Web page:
Book: Good Government: Democracy Beyond Elections
Writer: Pierre Rosanvallon
Publisher: Harvard University Press
Price: Rs 799
“Our regimes are democratic, but we are not governed democratically.” This pithy opening sentence defines the problem for this magnificent account of the history of democracy. The specific paradox that makes democracies less democratic is this: everywhere democracy was meant to empower the people; instead, it seems to have empowered very strong executives in the name of the people. The rise of democracy has really been the rise of executive power. Democracy has become, mostly, a mode of authorisation, not a mode of governance.
The rise of executive power is a feature of all democracies, irrespective of electoral form. Both presidential and parliamentary forms of government have succumbed to the same affliction. Legislatures have become less potent and the bulk of governance is through executive action. The political theorist Eric Nelson had once remarked that the American revolution gave America kings without monarchy, while the other side of the Atlantic had monarchy without kings. But if this brilliant and clear history of Euro-American democracy is to be believed, the postcard that was meant to deliver the message of “the power is now in your hands” to the people, was delivered to the executive instead.
The book deftly blends four different registers: a conceptual register that charts the different normative conceptions of democracy; an institutional register that looks at different failed arrangements over the 19th and 20th century to tame executive power; a historical register that looks at significant episodes, from Napoleon to the Weimar era, that created local pressures for enhancing executive power; and a more sociological register that looks at some of the deeper forces that make executive power all but inevitable.
The standard contrast in political theory between executive action and legislation, turns on the contrast between generality and particularity. We dream of a state governed by rule of law, embodying the idea that law should be absolutely general. Its generality secured the common good, made sure it was not hostage to particular interests and each of us participated in producing laws that applied to all. In contrast, executive action was always particular, favouring one idea or another, one group or interest. Rosanvallon argues that this distinction has almost completely broken down and even what we think of as legislation is shaped by growing executive power. The sources of this rise of executive power are varied. Traditionally, prerogative — or the need to give executive discretion so that it can preserve the foundations of the state — was seen as an exception. But — and Rosanvallon underplays this argument slightly, with all the states perpetually seeing themselves under national security threats — executives have become permanently empowered.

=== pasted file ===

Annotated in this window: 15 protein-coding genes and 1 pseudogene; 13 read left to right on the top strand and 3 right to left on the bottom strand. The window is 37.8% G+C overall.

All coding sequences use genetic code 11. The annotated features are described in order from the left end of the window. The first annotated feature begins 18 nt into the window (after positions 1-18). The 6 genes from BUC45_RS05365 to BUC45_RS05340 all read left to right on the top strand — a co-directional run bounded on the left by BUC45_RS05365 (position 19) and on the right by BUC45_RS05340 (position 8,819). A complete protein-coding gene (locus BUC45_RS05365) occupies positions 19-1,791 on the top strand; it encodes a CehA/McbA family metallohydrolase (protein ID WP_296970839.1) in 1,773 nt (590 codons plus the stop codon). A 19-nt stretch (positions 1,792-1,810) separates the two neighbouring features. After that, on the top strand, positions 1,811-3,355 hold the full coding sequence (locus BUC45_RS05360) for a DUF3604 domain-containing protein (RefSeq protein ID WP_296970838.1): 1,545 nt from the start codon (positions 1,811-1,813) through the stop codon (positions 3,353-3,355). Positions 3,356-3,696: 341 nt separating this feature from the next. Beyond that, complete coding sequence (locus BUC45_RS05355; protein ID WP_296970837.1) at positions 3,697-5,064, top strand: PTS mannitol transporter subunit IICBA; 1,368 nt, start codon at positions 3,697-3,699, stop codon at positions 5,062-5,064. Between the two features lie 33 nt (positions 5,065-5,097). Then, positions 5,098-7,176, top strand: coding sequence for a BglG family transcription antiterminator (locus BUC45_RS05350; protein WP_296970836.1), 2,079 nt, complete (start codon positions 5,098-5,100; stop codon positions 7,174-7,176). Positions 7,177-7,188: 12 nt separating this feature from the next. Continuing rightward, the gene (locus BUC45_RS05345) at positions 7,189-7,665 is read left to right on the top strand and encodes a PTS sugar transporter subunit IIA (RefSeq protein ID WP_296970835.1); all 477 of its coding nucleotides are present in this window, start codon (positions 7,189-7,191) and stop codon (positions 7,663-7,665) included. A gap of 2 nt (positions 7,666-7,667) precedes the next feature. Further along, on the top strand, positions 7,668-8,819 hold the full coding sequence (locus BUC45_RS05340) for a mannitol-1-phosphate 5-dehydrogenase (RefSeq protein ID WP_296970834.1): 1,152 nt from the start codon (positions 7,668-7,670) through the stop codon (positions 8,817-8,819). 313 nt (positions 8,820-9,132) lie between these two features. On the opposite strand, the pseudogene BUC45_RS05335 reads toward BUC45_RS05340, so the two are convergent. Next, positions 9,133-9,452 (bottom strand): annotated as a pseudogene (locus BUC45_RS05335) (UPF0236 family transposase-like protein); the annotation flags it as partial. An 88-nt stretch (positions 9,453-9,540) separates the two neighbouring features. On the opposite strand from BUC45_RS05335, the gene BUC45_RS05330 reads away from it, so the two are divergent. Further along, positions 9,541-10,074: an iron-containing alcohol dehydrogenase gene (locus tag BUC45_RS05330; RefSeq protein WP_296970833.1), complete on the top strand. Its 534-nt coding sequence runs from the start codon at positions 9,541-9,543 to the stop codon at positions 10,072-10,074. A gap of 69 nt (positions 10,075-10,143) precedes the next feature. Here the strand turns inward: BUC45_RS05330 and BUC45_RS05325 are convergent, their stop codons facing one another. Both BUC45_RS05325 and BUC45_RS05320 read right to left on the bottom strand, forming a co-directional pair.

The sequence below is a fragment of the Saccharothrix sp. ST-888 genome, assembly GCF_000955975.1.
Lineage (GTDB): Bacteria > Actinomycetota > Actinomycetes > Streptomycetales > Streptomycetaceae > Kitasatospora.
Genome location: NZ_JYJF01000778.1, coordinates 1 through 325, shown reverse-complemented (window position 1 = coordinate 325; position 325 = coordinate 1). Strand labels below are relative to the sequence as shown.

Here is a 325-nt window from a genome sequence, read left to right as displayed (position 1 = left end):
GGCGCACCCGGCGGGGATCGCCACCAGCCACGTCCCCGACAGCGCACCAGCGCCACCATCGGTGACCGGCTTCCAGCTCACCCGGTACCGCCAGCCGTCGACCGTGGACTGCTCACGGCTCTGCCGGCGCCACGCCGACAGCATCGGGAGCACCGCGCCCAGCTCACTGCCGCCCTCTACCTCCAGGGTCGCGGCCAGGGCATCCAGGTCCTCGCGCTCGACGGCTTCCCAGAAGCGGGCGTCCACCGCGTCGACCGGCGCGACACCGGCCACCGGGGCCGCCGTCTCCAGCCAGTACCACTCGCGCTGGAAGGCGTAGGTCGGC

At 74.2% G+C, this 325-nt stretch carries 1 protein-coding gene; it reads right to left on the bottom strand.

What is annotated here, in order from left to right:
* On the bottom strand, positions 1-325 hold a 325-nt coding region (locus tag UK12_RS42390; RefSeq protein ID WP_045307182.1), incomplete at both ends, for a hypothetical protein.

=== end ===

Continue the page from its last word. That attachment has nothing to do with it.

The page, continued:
Changing conceptions of the economy have sidelined older conceptions of generality in law. Three ideas have increased the scope of executive power: the idea that the economy is a series of variables on which expert knowledge can be applied, the welfare functions of the state, and, the state as an active manager of particular interests, where social mediation requires attending to particularity. Paradoxically, all three have the effect of producing conceptions of the state that prioritise the production of results more than the generality of legislation. Rosanvallon’s discussion is powerful and compelling but it could have, perhaps, engaged more with the complexities of the administrative state. Many would argue that the sidelining of legislatures has not just led to the rise of executive power, but a third mode of governance: the rise of the regulatory state. The regulatory state tries to combine the generality and rule-of-law functions of a legislature, without the imprimatur of popular authorisation. On the other hand, regulation is not quite reducible to executive discretion.
But, as the state grows more complex, the democratic public reinforces the executive because of their need to personify power. For all the abstract attractions of rule of law, it is much easier for democracy to trade in the idea that someone is in charge — that power has a face. For all our homage to rule of law, not rule of men, we think we can hold men responsible, not laws. Personification of power is a democracy’s yearning for simplicity.
Finally, the centrality of persuasion in democracy means it is also open to manipulation and seduction. Rosanvallon quotes one of Napoleon III advisers, Maurice Joly, who has an imagined Machiavelli say this, “My scheme envisions the neutralising of the press by the press itself. Because journalism wields great power, do you know what my government will do? It will become like them. It will become journalism incarnate. Like God Vishnu my press will have a hundred arms, and these arms will stretch out their hand to every shape of opinion. Everyone will be my party without knowing it. Those who think they speak their own language will be speaking mine, those who think they are marching under their own banner will be marching under mine. I will be able to say that I direct opinion at will on all questions of external and internal policy. I awaken people’s minds or lull them to sleep. I reassure them or confuse them. I plead for and against, the true and the false.”
Sounds familiar? Of such ambitions is modern executive power made. Good Government will seal Rosanvallon’s reputation as the foremost thinker on democracy and the diagnostician of its present crisis.